An ongoing delight of Leadership Tangipahoa is the hospitality of the people and places we venture. On this day, Sheriff Daniel Edwards treated us to lunch at La Caretta’s Restaurant in Amite. Needless to say, the food was delicious, the atmosphere was conducive to continued discussion of what we had learned thus far, and it prepared us for what was to come, the Parish Jail. At the jail, we met Stewart Murphy, Administrator of the Tangipahoa Parish Jail, who gave us a tour and explained the goings on of the facility. The jail holds 526 inmates of whom some are from the parish, some are with the Department of Corrections, and others are federal. They book about 7,000 offenders a year. The jail has five inmate labor crews that work throughout the parish and offer programs such as Alcoholics Anonymous, Bible Study, and courses to obtain a GED. The tour of the facility was “rough” in that it was a harsh reality of one aspect of our society that most of us are not familiar. One analogy expressed was feeling as if we were “fish food sprinkled in the water”, as we walked throughout the facilities, the inmates came and gathered against the windows gawking at us; in other instances, we felt as if we were in a fish bowl being examined. Regardless, it is an institution that is kept under tight-ship, is manned by professional men and women, and serves its purpose of detaining those who have done a criminal act.
Our day ended at the Tangipahoa Parish Substation where we met, Toby Aguillard, Sex Offender Supervisor, who educated us on Internet Safety, specifically in the area of teenagers and sexual predators. Mr. Aguillard expressed that there is a “true generation gap with protecting kids from the keyboard without guidance”. His statistics are alarming, the predator’s tactics are repulsive, the victims are innocent prey, and the harsh reality is that there is not much a parent can do to stop or prevent this. Generally, teenagers use the internet for communication, for playing games, and for homework; however, there are new developing dangers that we must be aware of such as: sexting, access to wireless internet, mobile devices, and social networking sites. The harsh reality is that there is nothing that can stop a sexual predator from trying to connect with a teenager, but there is value in being proactive in tracking child pornography as done by the Tangipahoa Sheriff’s office, where they are among the nation’s leading agencies for capturing predators.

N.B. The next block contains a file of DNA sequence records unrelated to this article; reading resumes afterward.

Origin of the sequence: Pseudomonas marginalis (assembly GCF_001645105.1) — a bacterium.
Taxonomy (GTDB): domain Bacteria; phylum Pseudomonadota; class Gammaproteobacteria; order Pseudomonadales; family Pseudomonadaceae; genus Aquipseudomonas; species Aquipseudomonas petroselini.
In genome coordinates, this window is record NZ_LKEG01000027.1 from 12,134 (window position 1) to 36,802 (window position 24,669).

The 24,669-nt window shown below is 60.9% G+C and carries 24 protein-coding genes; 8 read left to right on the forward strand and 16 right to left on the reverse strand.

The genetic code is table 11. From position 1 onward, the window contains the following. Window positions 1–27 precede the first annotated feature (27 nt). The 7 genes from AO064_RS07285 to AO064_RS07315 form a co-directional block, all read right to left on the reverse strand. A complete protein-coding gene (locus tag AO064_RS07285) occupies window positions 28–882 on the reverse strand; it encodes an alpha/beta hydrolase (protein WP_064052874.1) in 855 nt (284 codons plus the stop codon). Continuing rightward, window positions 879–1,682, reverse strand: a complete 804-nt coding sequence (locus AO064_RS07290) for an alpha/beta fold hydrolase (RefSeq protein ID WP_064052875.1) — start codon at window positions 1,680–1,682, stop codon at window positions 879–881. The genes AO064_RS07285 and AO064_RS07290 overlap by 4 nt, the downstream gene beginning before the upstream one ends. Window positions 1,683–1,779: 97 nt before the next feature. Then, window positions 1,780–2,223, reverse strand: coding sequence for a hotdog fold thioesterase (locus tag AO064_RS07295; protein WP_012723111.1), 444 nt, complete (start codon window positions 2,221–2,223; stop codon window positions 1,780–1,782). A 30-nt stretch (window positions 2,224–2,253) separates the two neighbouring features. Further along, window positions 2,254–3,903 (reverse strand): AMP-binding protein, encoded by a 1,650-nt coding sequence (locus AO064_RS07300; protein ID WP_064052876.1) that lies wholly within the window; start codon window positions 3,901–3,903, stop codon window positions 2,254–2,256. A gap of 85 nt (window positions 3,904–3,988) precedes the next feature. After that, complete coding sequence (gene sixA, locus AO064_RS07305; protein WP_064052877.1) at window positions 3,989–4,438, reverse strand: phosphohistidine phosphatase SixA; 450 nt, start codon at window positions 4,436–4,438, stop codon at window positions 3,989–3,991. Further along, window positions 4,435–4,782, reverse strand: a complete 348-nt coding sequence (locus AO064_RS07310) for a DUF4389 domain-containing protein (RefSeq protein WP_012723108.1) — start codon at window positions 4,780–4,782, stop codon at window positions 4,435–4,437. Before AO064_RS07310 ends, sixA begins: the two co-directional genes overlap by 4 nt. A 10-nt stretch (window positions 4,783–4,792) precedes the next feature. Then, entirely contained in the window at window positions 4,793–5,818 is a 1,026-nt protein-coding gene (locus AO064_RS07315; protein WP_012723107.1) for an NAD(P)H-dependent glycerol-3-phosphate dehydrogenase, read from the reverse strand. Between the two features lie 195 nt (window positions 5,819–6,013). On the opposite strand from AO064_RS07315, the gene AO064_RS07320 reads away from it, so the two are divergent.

As the day came to an end, we all walked away with a better understanding of the challenges that the criminal justice and law enforcement agencies are facing on a daily basis, a deeper respect for the different roles of authority and how they all work together—how they must work together, and a greater appreciation for the efforts of those in positions of authority, whether it is that of being a mentor or one who puts his or her life in harm’s way. Overall, the system is not perfect, but it strives to be the best that it can be by using its resources wisely, by making fair, sound decisions, and by having serious, well-trained professionals serving our parish, all for the betterment of our community.
In gratitude for jobs well done,